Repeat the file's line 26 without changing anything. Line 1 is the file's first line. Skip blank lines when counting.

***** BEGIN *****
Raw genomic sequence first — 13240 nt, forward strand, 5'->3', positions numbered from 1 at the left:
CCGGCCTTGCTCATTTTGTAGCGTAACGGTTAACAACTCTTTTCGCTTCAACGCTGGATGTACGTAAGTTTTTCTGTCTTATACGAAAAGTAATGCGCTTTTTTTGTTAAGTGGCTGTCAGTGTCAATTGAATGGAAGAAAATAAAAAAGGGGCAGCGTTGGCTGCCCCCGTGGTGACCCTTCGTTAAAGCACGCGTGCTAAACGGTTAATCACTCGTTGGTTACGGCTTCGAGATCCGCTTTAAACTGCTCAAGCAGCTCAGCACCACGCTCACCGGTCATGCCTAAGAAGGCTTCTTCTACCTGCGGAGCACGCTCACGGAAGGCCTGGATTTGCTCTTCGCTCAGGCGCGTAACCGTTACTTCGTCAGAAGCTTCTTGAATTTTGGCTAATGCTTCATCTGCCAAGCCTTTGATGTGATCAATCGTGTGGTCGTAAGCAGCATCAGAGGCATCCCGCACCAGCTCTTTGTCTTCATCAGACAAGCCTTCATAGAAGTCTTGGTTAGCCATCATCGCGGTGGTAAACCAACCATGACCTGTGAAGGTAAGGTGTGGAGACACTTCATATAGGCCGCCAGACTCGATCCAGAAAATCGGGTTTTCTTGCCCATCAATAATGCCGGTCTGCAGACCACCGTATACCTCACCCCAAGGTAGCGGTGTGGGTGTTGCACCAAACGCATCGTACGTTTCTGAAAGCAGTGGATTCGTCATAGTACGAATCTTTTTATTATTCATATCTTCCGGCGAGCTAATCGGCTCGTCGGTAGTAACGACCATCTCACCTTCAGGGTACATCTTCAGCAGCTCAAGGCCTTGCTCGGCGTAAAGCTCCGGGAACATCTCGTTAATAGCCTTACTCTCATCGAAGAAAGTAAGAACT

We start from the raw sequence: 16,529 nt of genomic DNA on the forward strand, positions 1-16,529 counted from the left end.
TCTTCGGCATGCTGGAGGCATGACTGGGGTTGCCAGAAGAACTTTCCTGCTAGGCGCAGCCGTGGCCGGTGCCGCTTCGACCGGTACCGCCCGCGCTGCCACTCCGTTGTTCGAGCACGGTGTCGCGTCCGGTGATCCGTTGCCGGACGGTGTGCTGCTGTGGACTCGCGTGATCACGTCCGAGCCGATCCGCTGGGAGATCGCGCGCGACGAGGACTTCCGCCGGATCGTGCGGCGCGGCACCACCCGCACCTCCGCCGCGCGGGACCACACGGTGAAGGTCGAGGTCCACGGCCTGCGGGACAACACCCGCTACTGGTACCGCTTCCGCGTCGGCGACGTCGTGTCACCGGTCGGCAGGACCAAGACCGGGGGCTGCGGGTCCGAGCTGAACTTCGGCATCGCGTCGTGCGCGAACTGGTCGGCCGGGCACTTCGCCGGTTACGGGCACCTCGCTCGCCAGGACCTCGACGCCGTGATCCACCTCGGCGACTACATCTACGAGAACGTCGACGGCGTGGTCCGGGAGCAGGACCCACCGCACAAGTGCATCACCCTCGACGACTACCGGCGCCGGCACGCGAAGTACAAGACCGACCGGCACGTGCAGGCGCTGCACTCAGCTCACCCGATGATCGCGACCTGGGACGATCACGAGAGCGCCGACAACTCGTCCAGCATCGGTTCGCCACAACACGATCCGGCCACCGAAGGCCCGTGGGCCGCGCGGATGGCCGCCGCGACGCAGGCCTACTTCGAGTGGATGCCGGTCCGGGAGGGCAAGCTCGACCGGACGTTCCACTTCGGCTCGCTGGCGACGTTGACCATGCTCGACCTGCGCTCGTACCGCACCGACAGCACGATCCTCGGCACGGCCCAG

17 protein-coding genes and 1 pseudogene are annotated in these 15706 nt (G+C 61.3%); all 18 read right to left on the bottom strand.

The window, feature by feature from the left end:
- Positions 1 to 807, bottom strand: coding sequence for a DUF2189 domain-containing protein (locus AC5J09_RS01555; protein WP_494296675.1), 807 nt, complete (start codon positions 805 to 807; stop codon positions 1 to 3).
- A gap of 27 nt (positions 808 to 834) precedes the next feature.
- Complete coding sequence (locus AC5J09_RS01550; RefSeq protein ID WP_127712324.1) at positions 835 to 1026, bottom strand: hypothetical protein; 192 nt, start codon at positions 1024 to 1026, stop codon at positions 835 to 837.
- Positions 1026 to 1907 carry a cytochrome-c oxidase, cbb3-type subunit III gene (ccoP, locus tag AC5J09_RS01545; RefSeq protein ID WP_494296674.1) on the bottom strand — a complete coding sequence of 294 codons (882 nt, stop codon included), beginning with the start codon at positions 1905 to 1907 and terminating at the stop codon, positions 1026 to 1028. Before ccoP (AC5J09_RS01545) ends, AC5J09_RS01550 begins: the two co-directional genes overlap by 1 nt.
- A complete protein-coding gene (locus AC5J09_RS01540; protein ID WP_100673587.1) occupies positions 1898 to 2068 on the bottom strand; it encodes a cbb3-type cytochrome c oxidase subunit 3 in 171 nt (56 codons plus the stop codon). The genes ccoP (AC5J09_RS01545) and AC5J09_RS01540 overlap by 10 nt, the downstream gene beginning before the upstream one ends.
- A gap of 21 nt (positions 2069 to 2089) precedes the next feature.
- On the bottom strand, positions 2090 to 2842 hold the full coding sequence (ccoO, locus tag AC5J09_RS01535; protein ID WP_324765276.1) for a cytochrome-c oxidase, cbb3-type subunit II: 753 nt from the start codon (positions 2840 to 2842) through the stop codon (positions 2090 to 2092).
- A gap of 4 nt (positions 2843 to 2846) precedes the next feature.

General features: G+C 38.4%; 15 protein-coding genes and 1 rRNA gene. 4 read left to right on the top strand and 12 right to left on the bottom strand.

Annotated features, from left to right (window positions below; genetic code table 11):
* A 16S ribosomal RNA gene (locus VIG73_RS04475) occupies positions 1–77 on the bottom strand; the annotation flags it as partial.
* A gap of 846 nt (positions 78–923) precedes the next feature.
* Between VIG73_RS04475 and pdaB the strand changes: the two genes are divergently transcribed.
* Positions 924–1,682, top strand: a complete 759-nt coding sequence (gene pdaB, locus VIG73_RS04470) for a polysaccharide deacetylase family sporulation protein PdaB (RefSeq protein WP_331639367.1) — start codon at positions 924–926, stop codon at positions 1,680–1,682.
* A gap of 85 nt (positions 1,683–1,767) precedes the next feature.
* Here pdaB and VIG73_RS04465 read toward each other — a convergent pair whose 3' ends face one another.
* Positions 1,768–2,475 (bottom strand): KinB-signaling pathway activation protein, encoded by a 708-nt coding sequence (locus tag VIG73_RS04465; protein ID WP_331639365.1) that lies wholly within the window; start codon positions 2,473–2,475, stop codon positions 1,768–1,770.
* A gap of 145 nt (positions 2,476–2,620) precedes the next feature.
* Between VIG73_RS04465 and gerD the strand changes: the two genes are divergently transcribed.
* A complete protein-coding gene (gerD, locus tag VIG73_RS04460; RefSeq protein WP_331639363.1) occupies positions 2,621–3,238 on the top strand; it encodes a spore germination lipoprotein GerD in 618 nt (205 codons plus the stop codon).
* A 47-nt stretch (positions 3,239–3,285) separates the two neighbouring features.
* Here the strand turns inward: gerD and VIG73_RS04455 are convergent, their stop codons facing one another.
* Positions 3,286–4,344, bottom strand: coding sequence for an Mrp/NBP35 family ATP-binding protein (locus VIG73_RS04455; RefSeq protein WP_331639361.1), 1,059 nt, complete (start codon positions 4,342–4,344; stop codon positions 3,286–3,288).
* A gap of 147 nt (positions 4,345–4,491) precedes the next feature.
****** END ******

* A complete protein-coding gene (gerD, locus tag VIG73_RS04460; RefSeq protein WP_331639363.1) occupies positions 2,621–3,238 on the top strand; it encodes a spore germination lipoprotein GerD in 618 nt (205 codons plus the stop codon).